What is herd immunity?

Can a person win the immunity prize if the people around are vaccinated? Get more health tips with staying healthy pictures.
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In the 2000 book "Bowling Alone," political scientist Robert D. Putnam argued that social capital in America was declining. As one way to support that point, Putnam pointed to statistics involving membership in community organizations. People simply saw each other less, according to Putnam. There was no chance to meet the neighbors down the street, socialize with other members of the community or get to know anyone outside of your own house. And that was if you even saw the people in your own house -- Putnam believed that technology such as television and the Internet had completely negated the need to speak to anybody.

Putnam's point was summed up in the very title of the book: People in the United States were bowling more and more, but they were heading to the local alley by themselves. The old days of joining a league and fraternizing with the same group of people every week were over. Now, people were shut off from all social connections and bowling alone.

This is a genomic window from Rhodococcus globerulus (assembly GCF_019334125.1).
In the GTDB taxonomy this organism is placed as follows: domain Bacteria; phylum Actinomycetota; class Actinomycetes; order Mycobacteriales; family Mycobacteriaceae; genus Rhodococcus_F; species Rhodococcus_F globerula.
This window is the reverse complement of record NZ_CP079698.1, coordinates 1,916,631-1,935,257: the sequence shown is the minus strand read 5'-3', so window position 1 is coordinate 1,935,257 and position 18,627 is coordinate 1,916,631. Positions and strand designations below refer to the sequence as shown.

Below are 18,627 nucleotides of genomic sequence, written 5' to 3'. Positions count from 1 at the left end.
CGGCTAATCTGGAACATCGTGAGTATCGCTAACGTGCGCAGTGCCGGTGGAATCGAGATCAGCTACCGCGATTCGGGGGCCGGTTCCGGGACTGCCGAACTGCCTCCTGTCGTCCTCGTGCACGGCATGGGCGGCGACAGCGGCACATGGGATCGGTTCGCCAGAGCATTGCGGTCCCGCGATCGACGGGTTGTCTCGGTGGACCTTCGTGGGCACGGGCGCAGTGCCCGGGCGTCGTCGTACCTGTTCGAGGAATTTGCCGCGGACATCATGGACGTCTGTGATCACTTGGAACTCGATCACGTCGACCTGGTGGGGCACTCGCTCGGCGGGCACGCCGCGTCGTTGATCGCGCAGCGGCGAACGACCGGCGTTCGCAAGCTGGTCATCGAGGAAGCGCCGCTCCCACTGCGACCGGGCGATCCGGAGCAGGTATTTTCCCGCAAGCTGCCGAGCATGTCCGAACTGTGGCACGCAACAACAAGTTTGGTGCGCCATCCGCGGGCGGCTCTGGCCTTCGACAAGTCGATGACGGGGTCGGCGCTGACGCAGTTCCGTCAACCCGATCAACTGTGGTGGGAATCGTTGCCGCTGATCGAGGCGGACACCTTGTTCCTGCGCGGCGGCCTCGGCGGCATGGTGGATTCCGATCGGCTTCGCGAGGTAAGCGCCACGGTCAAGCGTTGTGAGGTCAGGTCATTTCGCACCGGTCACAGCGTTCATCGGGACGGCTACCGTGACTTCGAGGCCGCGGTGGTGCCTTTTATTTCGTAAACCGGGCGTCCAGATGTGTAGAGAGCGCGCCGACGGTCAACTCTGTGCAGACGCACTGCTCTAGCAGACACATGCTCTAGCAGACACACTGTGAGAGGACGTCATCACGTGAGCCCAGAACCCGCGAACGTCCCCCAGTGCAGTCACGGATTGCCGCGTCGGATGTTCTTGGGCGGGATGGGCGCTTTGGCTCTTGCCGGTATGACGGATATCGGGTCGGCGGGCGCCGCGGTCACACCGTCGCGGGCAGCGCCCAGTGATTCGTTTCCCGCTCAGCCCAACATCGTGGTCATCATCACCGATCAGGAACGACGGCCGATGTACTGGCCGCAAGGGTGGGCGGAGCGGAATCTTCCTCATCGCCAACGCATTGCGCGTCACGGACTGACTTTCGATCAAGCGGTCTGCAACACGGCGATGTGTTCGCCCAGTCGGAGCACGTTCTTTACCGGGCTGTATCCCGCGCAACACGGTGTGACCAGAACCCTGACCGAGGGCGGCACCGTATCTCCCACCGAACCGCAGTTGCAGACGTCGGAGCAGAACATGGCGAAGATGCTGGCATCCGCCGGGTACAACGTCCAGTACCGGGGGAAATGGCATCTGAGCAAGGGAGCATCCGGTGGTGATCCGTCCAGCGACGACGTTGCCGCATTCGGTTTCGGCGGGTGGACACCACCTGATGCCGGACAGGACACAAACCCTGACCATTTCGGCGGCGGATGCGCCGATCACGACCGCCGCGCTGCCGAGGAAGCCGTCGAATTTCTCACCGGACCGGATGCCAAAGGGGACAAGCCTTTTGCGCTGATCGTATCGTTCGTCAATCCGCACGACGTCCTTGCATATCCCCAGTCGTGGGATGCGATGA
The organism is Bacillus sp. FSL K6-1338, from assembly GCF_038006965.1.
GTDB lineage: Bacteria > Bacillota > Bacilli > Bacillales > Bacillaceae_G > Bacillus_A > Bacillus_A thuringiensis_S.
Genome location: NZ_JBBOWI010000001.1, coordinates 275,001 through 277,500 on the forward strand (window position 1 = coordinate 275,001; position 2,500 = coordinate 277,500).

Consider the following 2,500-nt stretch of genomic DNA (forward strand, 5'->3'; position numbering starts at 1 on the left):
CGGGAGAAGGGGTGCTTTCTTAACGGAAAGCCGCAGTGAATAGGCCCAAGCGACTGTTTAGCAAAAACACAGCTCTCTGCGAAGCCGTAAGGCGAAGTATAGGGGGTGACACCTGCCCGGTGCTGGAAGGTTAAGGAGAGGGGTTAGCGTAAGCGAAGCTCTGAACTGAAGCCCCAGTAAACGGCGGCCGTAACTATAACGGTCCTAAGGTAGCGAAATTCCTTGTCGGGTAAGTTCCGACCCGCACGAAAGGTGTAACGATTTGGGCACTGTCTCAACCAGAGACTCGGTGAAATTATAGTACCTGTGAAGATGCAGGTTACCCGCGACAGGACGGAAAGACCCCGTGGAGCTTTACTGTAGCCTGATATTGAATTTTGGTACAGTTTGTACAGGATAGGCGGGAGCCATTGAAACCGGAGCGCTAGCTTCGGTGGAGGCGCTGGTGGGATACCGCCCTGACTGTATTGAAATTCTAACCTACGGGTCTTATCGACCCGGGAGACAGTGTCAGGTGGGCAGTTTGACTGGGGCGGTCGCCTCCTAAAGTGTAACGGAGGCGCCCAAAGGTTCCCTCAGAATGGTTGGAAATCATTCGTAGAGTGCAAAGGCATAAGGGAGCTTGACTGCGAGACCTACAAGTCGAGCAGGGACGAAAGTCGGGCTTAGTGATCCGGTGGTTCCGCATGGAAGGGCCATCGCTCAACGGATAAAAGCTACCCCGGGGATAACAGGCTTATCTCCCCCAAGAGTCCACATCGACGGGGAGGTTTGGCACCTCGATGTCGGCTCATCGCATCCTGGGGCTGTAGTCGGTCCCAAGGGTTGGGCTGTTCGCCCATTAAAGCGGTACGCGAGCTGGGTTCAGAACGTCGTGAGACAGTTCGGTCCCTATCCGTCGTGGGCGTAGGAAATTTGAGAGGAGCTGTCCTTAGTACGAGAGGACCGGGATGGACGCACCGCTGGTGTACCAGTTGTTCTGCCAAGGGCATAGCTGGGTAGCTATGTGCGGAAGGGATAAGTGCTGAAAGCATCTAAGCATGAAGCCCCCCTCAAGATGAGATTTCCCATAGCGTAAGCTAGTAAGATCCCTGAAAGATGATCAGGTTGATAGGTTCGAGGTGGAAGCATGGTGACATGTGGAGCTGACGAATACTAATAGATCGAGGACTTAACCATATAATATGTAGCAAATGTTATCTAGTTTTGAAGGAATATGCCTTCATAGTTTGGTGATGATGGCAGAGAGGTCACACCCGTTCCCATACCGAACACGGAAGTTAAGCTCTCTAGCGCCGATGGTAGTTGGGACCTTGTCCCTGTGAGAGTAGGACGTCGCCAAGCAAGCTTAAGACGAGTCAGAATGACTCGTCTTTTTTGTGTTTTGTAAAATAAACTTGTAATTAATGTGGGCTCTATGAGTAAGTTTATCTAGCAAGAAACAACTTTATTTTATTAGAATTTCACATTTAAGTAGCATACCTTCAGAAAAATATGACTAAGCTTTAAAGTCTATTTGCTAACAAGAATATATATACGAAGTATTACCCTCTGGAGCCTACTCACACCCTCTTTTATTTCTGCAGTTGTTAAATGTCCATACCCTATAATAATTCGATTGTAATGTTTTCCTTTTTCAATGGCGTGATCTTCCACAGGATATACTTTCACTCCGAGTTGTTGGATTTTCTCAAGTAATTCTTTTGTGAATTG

But beyond the societal problems that Putnam believes can arise from declining social capital, an "every man for himself" approach can have tremendous effects on public health. Keeping populations of a community free from viral disease rests in part on the success of herd immunity. Herd immunity rests on the principle of safety in numbers; if more people are immune to a certain virus, either through vaccination or through already having the disease, then more people in the population, even if they themselves aren't immune, are protected from the disease.

­To illustrate the point, let's return to that bowling alley where people are bowling by themselves. Let's say the guy on the first lane contracts influenza, and he passes it along to the woman on the second lane. If that woman isn't immune to influenza, then the disease will likely continue its path lane by lane until every person in the bowling alley is suffering. But if that woman is immune, then the disease stops with her, because the virus has nowhere else to go (assuming that the guy in our example didn't have contact with anyone else). By her immunity, she protected all the people on subsequent lanes, even if they didn't get a flu shot that year.

Sounds simple, right? Read more about herd immunity -- and why some people don't believe in the wisdom of crowds -- on the next page.